A Eulogy for 320,000 Barbers

I am not sad about the death of these barbers. I’m a mature, rational adult: I know that these barbers were never alive in the first place and their death means nothing, but I feel something.

What is death if you were never alive? I brought 320,000 virtual barbers into this world for a simulation to give 625,000 virtual haircuts and then deleted them, all to help me solve a little math puzzle because I wasn’t smart enough to find a real analytical solution.

I’m not here to grapple with the concept of life or death. I don’t want to discuss simulation theory or what it means to be alive. This isn’t some grand essay dealing with human nature – I just want to find out what I’m feeling.

I’ve been accused of lacking emotion depth and fearing emotional vulnerability. This cannot be true – I am a Pisces.

My horoscope today tells me that I’m opening myself up “to have empathy” (thanks to Mercury being one house away from where Neptune was when I was born) and that I will “find people who will encourage me to explore my emotional roots” (obviously because the sun is semi-sextile with where Uranus was when I was born).

Could these 320,000 virtual barbers be the people that will help me explore my emotional roots?

Disney’s Inside Out features (in order of billing) the core cast of human emotions: Joy, Sadness, Bing Bong, Anger, and Fear. Clearly, I’m not experiencing joy about these 320,000 deaths nor am I feeling Bing Bong, so we can rule those two out.

Sadness doesn’t feel like the right term to describe what I’m feeling right now. Sadness is characterized, in part, by loss and grief. I don’t think that I can call this feeling loss, since I never knew these barbers. The only thing I knew about them was that a quarter of them were named Tiffany and that they all took exactly fifteen minutes to give a haircut. That was all there was to know about them.

No. That’s not true. I only programmed them to have those two traits, but we are more than our programming. I do not wish to delve into the debate between nature and nurture, but we can all agree that DNA isn’t destiny. Who am I to say that these 320,000 barbers didn’t take on a life of their own? Either way, it doesn’t matter. I don’t think that I’m sad about the death of these barbers.

Am I, then, angry or fearful? I wouldn’t call it anger, per se, but I’m disappointed in myself. I’m disappointed that I needed to bring these barbers into existence in the first place. I’m disappointed that I wasn’t satisfied with just solving the problem. I wanted to show off; I wanted to confirm my solution with Monte-Carlo experiments and, god-willing, find an n-generalizable solution. I didn’t consider what it would mean to bring these 320,000 barbers into existence; I was blinded by the opportunity that these barbers would provide me – that maybe a plot of mine would be featured in next week’s solutions. I’m not angry, I’m just disappointed. But disappointment isn’t an emotion in Inside Out, so it must be a fake emotion, like hunger or sleepiness.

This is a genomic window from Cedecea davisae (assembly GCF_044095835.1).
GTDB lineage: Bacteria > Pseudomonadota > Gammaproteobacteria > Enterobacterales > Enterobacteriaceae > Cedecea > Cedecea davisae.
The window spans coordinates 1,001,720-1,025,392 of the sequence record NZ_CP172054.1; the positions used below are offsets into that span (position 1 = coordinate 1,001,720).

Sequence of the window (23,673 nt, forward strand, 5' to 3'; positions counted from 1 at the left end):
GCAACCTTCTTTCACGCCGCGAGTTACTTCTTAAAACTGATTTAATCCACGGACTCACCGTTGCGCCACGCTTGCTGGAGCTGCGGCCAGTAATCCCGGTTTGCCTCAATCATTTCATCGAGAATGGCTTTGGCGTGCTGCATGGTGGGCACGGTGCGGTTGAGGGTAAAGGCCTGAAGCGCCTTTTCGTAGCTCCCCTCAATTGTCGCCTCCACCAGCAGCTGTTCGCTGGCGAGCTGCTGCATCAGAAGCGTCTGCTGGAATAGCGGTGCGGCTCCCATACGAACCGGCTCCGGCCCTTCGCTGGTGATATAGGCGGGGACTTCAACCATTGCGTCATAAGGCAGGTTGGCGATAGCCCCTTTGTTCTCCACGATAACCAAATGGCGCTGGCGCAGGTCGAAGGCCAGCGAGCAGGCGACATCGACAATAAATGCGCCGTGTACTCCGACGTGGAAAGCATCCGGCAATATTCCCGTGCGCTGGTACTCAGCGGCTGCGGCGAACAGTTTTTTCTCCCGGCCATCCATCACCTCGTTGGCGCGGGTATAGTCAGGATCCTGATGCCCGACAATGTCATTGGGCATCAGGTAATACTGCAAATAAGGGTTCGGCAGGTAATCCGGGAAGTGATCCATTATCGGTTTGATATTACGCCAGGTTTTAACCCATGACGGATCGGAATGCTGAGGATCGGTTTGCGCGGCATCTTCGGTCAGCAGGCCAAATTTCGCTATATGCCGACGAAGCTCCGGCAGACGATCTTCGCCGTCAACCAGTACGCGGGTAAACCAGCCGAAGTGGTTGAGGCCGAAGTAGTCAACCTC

I don’t feel fear either, though. These barbers can’t do anything to me. They exist only in my hard drive and all of my data is backed up both to an external drive and to the cloud. Nor do I fear that the same fate may befall me as befell these barbers. Sure, I know that I’ll die but I don’t fear it. I do fear snakes, but that’s neither here nor there. 

We have exhausted all of our options; perhaps an animated film for children isn’t the best framework for identifying and discussing emotions. Lost, I call my brother, who claims to have an A in AP Psychology. He sounds like he’s only half-awake but argues with me for a couple of minutes on the basis that my request of “list all the emotions” is meaningless and refuses to list even a single emotion. 

He’s also a Pisces, though; perhaps he, like myself, has too romantic of a view on emotions and believes that they cannot be simply classified with scientific terms. Or maybe he’s also too lazy to read the entire Wikipedia page on emotions.

I initially set out on a quest to identify a single emotion. Here, I would usually wax poetic about how this quest has ballooned in scope and exaggerate the impact of my writing, but I’m just confused now.

The journey isn’t about the destination. I set out to determine exactly what emotion I was feeling, but that seems unimportant now. Maybe it’s joy, perhaps it could be sadness after all. Why can’t it be Bing Bong, anger, or fear? It doesn’t matter. These death of these 320,000 barbers allowed me to explore my emotions and, for that, I’ll be forever grateful.

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